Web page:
sacrilege

[sak-ruh-lij]
noun
1.
the violation or profanation of anything sacred or held sacred.
2.
an instance of this.
3.
the stealing of anything consecrated to the service of God.

Origin:
1275–1325; Middle English < Old French < Latin sacrilegium, equivalent to sacri- (combining form of sacrum holy place) + leg(ere) to steal, literally, gather + -ium -ium

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World English Dictionary
sacrilege (ˈsækrɪlɪdʒ)
 
n
1.  the misuse or desecration of anything regarded as sacred or as worthy of extreme respect: to play Mozart's music on a kazoo is sacrilege
2.  the act or an instance of taking anything sacred for secular use
 
[C13: from Old French sacrilège, from Latin sacrilegium, from sacrilegus temple-robber, from sacra sacred things + legere to take]
 
sacrilegist
 
n

Collins English Dictionary - Complete & Unabridged 10th Edition
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Etymonline
Word Origin & History

sacrilege
c.1300, "crime of stealing what is consecrated to God," from O.Fr. sacrilege (12c.), from L. sacrilegium "temple robbery," from sacrilegus "stealer of sacred things," from phrase sacrum legere "to steal sacred things," from sacrum "sacred object (from neuter sing. of sacer "sacred") + legere "take,
pick up" (see lecture). Second element is related to lecture but is not from religion. Transferred sense of "profanation of anything held sacred" is attested from late 14c.
Online Etymology Dictionary, © 2010 Douglas Harper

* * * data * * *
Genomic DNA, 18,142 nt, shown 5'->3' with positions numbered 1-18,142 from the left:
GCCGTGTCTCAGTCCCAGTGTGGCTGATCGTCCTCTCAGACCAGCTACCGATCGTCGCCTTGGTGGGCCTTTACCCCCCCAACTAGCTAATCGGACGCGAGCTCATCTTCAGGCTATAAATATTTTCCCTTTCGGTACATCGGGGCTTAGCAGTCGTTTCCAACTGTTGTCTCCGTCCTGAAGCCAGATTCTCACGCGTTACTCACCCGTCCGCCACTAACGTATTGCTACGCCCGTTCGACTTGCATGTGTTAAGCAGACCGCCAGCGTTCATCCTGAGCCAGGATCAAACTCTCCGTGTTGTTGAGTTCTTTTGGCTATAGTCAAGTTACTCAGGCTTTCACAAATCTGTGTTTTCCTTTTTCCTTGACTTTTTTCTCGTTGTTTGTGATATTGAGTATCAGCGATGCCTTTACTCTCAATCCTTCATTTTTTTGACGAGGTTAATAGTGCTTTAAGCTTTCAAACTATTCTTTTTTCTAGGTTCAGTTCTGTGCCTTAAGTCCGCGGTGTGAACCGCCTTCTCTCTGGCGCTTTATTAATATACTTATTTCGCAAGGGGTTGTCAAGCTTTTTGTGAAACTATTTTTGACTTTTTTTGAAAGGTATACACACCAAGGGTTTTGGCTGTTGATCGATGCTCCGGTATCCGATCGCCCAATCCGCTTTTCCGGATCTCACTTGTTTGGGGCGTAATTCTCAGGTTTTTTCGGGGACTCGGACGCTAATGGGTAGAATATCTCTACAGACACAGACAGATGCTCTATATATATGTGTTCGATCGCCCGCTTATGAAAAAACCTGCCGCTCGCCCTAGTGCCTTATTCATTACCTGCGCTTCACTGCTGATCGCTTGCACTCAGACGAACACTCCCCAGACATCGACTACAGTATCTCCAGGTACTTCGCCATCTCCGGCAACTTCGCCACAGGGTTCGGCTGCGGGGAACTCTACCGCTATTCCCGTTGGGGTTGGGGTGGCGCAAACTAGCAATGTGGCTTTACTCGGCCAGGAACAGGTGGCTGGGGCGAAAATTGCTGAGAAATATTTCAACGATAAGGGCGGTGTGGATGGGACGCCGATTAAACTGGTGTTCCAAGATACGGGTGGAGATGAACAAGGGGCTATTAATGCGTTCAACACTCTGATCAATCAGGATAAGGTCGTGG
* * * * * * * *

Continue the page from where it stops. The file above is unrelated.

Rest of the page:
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Encyclopedia Britannica
Encyclopedia

sacrilege

originally, the theft of something sacred; as early as the 1st century BC, however, the Latin term for sacrilege came to mean any injury, violation, or profanation of sacred things. Legal punishment for such acts was already sanctioned, in the Levitical code of ancient Israel. The Israelites had extensive rules to safeguard what was holy or consecrated, violation of which (especially of temple laws) often led to mob violence.

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Encyclopedia Britannica, 2008. Encyclopedia Britannica Online.
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Example sentences
Some were rumored to have hired a taxi for the climb, sacrilege for a true pilgrim.
He predicted over a hundred years ago the sacrilege of burning irreplaceable petroleum oil when energy is all around us.
Caught in the act, he was embalmed alive and his tongue was cut out for his act of sacrilege.
The historian's first duties are sacrilege and the mocking of false gods.
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